Social Networks and Ageing Project
School of Demography
Coombs Building 9
The Australian National University
Canberra ACT 0200
T: +61 2 6125 4062
F: +61 2 6125 2992
The Social Networks and Ageing Project (SNAP) examines the role of social networks in the successful ageing of older Australians. The project began in March 2010 and was funded for three years. Two doctoral students, Pilar Rioseco and Mahin Raissi, gained their doctorates through SNAP.
The aims of this research are to understand the role of social networks in successful ageing. The study is concerned with patterns of social networking behaviour, including social influence and social support, and their influence on outcome measures of successful ageing.
Data were collected using two distinct approaches.
1. The SNAP Survey: Social Activity and Wellbeing of Older Australians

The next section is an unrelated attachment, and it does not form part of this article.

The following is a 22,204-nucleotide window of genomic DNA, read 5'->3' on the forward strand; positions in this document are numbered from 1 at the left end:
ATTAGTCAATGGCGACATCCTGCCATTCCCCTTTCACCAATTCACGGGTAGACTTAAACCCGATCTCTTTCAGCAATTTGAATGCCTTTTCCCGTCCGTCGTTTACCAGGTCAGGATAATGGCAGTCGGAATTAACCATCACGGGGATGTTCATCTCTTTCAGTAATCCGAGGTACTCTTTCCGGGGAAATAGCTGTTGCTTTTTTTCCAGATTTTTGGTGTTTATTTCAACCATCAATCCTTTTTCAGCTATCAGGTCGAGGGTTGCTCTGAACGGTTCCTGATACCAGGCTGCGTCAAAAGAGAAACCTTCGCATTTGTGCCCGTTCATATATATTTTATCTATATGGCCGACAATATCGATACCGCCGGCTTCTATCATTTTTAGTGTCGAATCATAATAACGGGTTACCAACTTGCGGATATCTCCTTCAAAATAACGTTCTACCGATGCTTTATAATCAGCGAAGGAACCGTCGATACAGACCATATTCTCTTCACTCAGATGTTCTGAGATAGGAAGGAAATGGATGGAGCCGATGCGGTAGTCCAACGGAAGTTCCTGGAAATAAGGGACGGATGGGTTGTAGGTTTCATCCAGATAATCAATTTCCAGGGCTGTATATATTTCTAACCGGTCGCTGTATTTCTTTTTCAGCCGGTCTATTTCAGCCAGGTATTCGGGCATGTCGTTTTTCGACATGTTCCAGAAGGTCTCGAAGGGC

A sample survey of National Seniors Australia members collected data on the social activity and wellbeing of older Australians. The outcome measures include self-rated health, life satisfaction, and depression. Questions on social activity distinguish between social activity with family members and friends, and between face-to-face and other types of communication. The survey also addresses the use of the Internet and online social networking sites for social communication.
The questionnaire was administered in hardcopy and electronic format in December 2010 – January 2011. The sample size is 2100 participants aged 50-90. A follow-up survey took place about 15 months later in 2012.
2. Collection of Online Social Network Data
Focussing on online social networking, a Facebook app, AuSON, was designed and developed to collect social network structure and online networking behaviour of a sample of elders from the SNAP survey. Users provide socio-demographic data at registration, while social support and outcome data are collected via online surveys administered through AuSON. The data collected via AuSON are used in Social Network Analyses. This highly innovative tool will also be used in future research.